The checksum portion 34 is based on the data portion 32 of the same code word 29, and the characters of the checksum portion 34 define sufficient information for enabling the receiving system 17 (FIG. 1) to recover at least one corrupted character of the data portion 32 via known or future-developed FEC techniques or schemes. In some FEC schemes, the checksum characters of portion 34 represent the result of mathematically or logically combining the data characters of portion 32 of the same code word 32. Thus, if some of the data characters are successfully received by the receiving system 17 (FIG. 1), the system 17 can combine the received data characters with the checksum characters to recover one or more corrupted data characters. The maximum number of data characters of a code word 29 capable of being corrected and, hence, the minimum number of characters of the code word 29 that must be successfully received to enable FEC recovery of the code word 29 depend on the type of FEC scheme being used. Generally, more robust FEC schemes (i.e., FEC schemes that enable a greater number of characters of a single code word 29 to be recovered) have more information in the checksum portion 34. Thus, more robust FEC schemes, while enabling better error correction, also tend to have a more adverse impact on throughput.

Similar to conventional communication systems, the transmission system 12 may be configured to transmit data from the data stream 15 over the primary line 35 while the backup line 36 is used to backup such communication. In such a mode of operation, referred to hereafter as the “backup mode,” the backup line 36 could remain idle or, alternatively, be used as a control channel. Furthermore, as will be described in more detail hereinafter, the FEC module 25, when enabled, is configured to encode the data from the stream 15 with checksum information according to a desired FEC scheme. However, inserting the checksum information into the data stream being communicated over the primary line 35 may cause a data rate (e.g., the rate at which payload data is transmitted) of the primary line 35 to fall below an acceptable or specified level. Thus, in an effort to keep the payload data rate of the system 10 within an acceptable or specified range, the control logic 52 may be configured to disable the FEC module 25 when the system 10 is operating in the backup mode.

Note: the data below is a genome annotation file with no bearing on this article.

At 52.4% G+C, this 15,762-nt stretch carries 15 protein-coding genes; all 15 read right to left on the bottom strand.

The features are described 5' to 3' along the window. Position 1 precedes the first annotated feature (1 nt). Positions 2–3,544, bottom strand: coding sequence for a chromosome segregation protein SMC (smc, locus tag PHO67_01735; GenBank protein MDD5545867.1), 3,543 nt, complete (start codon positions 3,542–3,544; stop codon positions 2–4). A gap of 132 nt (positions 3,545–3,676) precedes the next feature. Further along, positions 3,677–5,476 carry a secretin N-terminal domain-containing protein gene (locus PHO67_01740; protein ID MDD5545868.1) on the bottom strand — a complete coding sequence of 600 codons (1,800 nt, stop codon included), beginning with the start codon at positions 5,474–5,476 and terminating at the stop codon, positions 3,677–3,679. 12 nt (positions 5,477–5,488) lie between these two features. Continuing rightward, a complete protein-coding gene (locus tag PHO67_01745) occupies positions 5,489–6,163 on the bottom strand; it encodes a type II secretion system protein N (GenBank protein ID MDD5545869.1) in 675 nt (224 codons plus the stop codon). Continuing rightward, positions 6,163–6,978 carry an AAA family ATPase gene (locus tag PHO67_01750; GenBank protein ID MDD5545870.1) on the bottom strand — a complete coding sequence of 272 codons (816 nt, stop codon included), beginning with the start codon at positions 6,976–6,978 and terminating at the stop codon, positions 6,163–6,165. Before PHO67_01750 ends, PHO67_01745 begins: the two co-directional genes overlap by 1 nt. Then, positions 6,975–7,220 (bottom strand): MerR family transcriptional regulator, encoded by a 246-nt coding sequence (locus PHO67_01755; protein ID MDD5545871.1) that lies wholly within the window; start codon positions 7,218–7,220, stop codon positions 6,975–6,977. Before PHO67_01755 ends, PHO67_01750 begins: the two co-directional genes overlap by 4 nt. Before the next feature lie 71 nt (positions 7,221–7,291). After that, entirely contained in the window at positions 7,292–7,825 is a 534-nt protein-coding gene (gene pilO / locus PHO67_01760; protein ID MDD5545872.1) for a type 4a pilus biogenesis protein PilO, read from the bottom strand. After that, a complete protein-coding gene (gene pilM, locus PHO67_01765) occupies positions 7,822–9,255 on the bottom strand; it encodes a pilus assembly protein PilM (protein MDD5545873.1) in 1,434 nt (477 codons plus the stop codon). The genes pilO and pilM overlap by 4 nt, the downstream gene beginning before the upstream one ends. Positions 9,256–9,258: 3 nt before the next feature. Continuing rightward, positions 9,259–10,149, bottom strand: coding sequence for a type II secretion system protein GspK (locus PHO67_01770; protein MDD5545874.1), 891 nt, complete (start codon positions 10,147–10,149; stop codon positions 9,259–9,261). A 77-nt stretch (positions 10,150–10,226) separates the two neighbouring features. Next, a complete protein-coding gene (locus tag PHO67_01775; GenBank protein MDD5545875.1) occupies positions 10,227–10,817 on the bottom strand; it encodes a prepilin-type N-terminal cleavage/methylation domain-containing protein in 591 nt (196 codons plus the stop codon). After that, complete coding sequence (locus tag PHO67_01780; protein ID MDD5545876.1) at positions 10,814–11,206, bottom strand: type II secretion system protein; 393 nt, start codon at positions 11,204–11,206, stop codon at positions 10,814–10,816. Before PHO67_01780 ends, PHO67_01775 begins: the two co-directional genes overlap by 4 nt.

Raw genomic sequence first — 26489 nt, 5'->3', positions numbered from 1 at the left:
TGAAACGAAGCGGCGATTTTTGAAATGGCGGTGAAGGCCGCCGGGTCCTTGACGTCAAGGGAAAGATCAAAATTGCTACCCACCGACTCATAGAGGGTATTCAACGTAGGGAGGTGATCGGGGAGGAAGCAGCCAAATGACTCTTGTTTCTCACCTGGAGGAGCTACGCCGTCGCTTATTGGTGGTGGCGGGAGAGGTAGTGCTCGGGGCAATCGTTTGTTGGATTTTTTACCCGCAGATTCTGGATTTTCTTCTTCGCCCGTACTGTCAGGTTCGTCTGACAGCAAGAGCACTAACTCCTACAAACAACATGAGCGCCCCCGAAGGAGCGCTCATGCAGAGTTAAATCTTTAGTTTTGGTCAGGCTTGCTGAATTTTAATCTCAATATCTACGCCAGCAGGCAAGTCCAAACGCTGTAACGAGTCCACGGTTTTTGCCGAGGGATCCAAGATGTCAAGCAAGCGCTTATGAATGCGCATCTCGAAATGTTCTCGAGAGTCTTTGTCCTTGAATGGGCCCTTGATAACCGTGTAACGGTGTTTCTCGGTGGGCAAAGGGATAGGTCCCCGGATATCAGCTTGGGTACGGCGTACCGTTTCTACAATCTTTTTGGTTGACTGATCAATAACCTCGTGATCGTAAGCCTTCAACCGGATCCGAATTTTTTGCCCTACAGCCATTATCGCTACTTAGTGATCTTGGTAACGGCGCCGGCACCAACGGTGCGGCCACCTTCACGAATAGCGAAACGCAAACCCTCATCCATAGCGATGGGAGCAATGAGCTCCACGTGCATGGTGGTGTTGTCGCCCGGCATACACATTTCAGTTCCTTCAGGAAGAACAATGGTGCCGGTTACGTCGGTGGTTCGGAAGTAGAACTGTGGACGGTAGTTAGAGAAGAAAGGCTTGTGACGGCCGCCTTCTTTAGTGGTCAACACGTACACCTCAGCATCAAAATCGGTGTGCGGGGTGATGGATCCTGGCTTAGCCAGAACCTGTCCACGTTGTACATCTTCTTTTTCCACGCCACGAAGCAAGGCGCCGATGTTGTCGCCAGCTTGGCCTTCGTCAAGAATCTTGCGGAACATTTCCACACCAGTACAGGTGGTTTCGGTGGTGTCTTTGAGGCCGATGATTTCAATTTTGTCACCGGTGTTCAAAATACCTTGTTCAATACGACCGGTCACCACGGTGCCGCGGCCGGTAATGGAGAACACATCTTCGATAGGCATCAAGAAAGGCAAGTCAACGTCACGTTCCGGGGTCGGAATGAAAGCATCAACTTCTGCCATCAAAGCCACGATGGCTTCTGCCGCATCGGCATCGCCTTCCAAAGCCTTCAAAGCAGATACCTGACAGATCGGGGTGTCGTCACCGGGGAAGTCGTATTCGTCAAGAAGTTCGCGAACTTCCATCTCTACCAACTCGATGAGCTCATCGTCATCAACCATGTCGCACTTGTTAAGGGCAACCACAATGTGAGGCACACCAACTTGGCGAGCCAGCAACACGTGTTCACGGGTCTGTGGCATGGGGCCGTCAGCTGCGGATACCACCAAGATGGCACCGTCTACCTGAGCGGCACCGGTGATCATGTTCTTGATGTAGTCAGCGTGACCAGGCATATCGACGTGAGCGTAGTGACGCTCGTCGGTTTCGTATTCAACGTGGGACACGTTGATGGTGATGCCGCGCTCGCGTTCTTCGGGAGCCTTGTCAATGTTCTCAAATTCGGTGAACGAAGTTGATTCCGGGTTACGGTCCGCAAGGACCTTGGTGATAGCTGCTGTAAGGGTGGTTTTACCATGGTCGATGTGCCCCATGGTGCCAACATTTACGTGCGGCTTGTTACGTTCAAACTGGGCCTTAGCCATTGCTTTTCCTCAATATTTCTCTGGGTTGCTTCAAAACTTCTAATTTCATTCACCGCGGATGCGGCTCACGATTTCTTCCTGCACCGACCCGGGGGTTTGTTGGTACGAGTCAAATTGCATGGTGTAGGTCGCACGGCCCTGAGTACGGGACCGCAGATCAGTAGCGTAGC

In another mode of operation, referred to hereafter as the “FEC mode,” the transmission system 12 is configured to employ the desired FEC scheme and to use the backup line 36, in addition to the primary line 35, to transmit data to the receiving system 17. In such a mode of operation, the additional bandwidth provided by the backup line 36 is preferably sufficient to enable the overall payload data rate of the system 10 (i.e., the sum of the payload data rates of the primary and backup lines 35 and 36) to remain in the aforedescribed acceptable or specified range. Further, by employing the desired FEC scheme, the quality of the communication occurring between the transmission and receiving systems 12 and 17 may be improved.